By Jim Brunzell III
Best-known as the fast-talking modern detective Sherlock Holmes on PBS’s Sherlock, British actor Benedict Cumberbatch has seemingly become a household name overnight (notwithstanding his mouthful of a name)—and both your mom and your best friend’s newest celebrity crush. Now he plays another heroic brainiac, Alan Turing, the legendary WWII code breaker, mathematician, closeted gay man, and alleged spy in The Imitation Game. Cumberbatch is enough reason to see his outstanding performance in the film opening this week in Austin movie theaters.
Turing’s story is significant not only to LBGT history but world history in creating his machine, a precursor of what years later become known to us as a “computer,” that helped the Allies break the German code and end the war.
This is not the first attempt at telling Turing’s story on screen. There was the 1996 BBC television film Breaking The Code, starring Sir Derek Jacobi, and director Michael Apted’s criminally under-seen theatrical 2001 film Enigma (starring Kate Winslet and Dougray Scott with a script by playwright Tom Stoppard), which was not directly about Turing but heavily inspired by WWII code breakers. However, this is Hollywood’s first crack at bringing Turing’s gallant story to an American and worldwide audience. The Imitation Game has been gaining Academy Award buzz since winning the People’s Choice Award at the Toronto International Film Festival and notching five Golden Globe nominations, including one for Cumberbatch for Best Actor.
In the opening moments of The Imitation Game, a soft-spoken Turing speaks in hushed voiceover: “Listen carefully and watch closely.” It sets the tone of the film, as we see Turing in custody being questioned by a police officer who has brought him in after his apartment has been ransacked. The officer wants to know, what did you do during the war?
What unfolds over the jam-packed two-hour film are three separate stories spread over 25 years. In the first of many time shifts, we jump to 1939, where an eager Turing approaches Britain’s Bletchley Park to inquire about working at a top-secret WWII facility helping to crack the German cipher machine, known as “Enigma.” Even though he cannot speak German, he is brought on, and works alone rather than helping his other code breakers. Much to his co-workers’ disapproval (including Matthew Goode of Watchmen and Match Point and Downton Abbey’s Allen Leech), Turing reaches out for others in a newspaper crossword, in a cryptic code no less, and recruits Joan Clarke (an excellent Keira Knightley), a single woman working as a secretary who might be smarter than Turing. Later on, in efforts to hide his homosexuality from his co-workers, he proposes to Joan, in an attempt to keep her from leaving the project.
In another flashback, a young, awkward Turing at school in 1927 meets presumably his only friend, Christopher. He is the person who turned Turing onto puzzles and crosswords as both boys excelled at mathematics and passed “coded” notes around in class. These early boyhood glimpses of Turing signal his first physical attraction toward his friend, only to be left devastated, shortly after becoming friends.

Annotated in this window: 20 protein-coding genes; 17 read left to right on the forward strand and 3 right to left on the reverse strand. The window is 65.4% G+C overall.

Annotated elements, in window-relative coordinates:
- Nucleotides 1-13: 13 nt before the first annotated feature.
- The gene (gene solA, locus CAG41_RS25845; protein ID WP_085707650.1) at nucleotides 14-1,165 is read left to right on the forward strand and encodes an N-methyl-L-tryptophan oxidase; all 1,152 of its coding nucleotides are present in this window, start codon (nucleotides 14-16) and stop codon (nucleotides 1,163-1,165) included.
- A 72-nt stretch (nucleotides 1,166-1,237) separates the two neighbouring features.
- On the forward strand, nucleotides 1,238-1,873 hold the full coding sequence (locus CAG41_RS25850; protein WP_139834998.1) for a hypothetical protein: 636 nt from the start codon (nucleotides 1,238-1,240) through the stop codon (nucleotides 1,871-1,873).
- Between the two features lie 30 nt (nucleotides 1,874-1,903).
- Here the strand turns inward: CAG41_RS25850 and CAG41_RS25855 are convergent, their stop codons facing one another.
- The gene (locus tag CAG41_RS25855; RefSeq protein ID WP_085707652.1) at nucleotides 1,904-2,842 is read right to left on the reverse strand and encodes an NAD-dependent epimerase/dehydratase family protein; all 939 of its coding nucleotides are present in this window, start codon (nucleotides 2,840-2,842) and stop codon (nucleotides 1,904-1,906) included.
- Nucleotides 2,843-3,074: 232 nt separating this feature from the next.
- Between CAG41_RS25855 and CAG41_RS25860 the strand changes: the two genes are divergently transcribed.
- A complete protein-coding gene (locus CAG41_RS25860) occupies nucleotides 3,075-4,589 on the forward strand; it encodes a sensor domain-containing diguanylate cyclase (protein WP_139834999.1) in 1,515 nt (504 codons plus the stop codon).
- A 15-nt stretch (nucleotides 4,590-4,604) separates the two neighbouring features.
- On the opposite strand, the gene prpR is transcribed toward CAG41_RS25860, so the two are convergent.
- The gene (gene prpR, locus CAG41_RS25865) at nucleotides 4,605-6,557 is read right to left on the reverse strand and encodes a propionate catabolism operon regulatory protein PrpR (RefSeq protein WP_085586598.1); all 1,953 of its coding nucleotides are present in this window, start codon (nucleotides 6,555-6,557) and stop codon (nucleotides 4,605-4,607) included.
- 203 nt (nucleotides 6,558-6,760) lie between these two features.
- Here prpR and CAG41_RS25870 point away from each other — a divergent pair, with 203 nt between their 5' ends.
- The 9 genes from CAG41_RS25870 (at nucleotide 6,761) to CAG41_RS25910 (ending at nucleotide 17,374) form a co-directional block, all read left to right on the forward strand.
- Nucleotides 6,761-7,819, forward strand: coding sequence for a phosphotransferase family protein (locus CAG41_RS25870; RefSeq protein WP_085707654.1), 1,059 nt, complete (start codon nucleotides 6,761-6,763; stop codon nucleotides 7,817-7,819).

The “eureka” moment in The Imitation Game comes just over the film’s halfway point: figuring out why Turing’s machine has not cracked any of the Nazis messages. They celebrate their discovery but then realize they must keep their solution a secret. Alas, what should have been the most crucial and gripping sequence in the film comes across as melodramatic and lackluster as a daytime soap opera.
The third act of The Imitation Game proves to be the best section of the film, where Turing’s conflicted character is developed, and his stoic façade shifts from anxious to gloomy. Rather than his machine, he becomes the true “enigma” as he continues to hide more secrets than one human could handle.
The film, unfortunately, never quite achieves a true emotional core. It glosses over many key facts, notably a single scene of probing Turing as a spy, being picked up for “gross indecency,” never shown only mentioned. Norwegian director Morten Tyldum (Headhunters) sustains solid pacing throughout, never rushing the story despite a wobbly script and a questionable editing scheme (a straightforward narrative might have improved the film). But Cumberbatch and Knightley are both terrific, and Tyldum delivers some unexpected surprises and tension in the third act. This is Cumberbatch’s film and he should receive an Oscar nomination for the way he reveals Turing’s tortured process of getting his machine to work.
First-time screenwriter Graham Moore makes Cumberbatch’s Turing more of a private figure whereas author Andrew Hodges’ “Alan Turing: The Enigma” 1983 biography seems to have made Turing more open about his sexuality with his colleagues. Moore’s script seems to have glossed over some important aspects in Turing’s personal life. Turing hid his sexuality throughout his life from his co-workers (one does discover and lets it be known to Turing) and Joan, yet we never see him flirt with another man, nor do we see him out in secret with anyone. It is offered as a footnote rather than being further explored as a secondary storyline. It destroyed him and led to his death. Rather than serve jail time for his “gross indecency,” he was given synthetic oestrogen (better known as “the chemical cure”), and later was found dead in an apparent suicide from cyanide poisoning at the age of 41.
In a time when being gay was a crime, Turing’s story, and more important, his personal life, in The Imitation Game does not feel completely solved, rather unfinished. Nonetheless, the new film cements Turing’s significance in LGBT history as a pioneering and landmark figure.
Would you be able to keep your sexuality under wraps?
film, machines, code, WWII, history, secrets, heroes
Now playing in Austin theaters